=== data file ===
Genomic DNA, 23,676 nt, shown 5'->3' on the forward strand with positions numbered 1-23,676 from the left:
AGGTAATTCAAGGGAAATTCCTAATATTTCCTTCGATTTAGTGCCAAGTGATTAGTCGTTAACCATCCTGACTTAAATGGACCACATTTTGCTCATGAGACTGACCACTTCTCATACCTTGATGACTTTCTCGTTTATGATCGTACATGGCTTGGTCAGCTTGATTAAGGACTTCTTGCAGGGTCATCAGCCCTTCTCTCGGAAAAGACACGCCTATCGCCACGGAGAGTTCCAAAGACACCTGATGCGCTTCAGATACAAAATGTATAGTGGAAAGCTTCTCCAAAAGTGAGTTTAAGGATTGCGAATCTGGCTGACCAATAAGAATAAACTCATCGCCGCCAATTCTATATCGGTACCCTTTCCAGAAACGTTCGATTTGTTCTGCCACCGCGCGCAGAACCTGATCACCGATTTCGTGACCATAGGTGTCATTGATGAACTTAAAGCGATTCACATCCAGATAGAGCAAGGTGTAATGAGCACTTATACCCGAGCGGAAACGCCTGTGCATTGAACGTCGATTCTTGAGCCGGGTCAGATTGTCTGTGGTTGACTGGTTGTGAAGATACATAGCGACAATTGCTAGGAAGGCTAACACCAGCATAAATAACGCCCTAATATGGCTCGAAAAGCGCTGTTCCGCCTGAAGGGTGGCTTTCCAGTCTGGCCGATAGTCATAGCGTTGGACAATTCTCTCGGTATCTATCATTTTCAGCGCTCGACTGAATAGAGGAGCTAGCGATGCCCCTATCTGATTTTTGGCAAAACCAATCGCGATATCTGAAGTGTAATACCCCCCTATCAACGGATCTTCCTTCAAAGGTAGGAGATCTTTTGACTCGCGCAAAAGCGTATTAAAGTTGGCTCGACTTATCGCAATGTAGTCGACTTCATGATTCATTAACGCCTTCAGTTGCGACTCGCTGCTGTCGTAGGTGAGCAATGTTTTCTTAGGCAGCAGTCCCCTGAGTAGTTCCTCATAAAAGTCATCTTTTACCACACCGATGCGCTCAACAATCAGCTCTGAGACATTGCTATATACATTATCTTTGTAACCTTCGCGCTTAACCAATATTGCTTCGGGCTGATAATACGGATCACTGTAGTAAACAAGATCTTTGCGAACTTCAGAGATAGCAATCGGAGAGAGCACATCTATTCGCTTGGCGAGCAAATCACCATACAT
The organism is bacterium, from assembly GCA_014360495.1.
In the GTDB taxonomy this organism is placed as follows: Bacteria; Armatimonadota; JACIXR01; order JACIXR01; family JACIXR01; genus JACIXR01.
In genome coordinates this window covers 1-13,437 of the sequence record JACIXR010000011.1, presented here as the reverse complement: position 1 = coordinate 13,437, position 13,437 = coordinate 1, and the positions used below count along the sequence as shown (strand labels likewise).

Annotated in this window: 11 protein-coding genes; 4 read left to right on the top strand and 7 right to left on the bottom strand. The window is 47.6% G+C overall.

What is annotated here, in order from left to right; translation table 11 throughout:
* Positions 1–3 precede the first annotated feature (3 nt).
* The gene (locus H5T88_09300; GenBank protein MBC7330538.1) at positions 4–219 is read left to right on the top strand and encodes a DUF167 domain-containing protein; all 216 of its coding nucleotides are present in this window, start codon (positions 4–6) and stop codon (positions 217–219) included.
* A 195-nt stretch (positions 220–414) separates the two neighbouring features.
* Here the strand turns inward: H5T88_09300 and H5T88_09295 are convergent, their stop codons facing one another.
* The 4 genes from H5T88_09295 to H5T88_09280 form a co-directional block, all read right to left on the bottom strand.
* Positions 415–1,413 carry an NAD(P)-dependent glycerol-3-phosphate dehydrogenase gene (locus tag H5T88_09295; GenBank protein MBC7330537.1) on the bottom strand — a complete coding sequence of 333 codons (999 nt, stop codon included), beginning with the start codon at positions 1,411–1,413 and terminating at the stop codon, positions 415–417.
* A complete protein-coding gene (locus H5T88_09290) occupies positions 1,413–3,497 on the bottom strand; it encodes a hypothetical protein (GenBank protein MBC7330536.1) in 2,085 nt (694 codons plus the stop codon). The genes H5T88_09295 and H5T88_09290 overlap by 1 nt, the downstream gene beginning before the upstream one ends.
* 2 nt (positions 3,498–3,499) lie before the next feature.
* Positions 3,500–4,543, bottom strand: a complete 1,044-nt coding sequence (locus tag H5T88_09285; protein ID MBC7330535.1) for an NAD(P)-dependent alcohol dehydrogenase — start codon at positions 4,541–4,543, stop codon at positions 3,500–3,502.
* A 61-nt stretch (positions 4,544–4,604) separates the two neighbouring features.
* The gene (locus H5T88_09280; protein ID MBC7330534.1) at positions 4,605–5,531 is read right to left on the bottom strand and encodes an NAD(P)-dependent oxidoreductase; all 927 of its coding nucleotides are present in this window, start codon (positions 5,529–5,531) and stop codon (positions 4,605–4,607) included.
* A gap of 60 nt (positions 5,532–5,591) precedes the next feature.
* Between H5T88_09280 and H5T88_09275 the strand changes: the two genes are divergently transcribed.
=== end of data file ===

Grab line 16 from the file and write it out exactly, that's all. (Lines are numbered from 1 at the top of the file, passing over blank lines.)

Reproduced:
* Positions 3,500–4,543, bottom strand: a complete 1,044-nt coding sequence (locus tag H5T88_09285; protein ID MBC7330535.1) for an NAD(P)-dependent alcohol dehydrogenase — start codon at positions 4,541–4,543, stop codon at positions 3,500–3,502.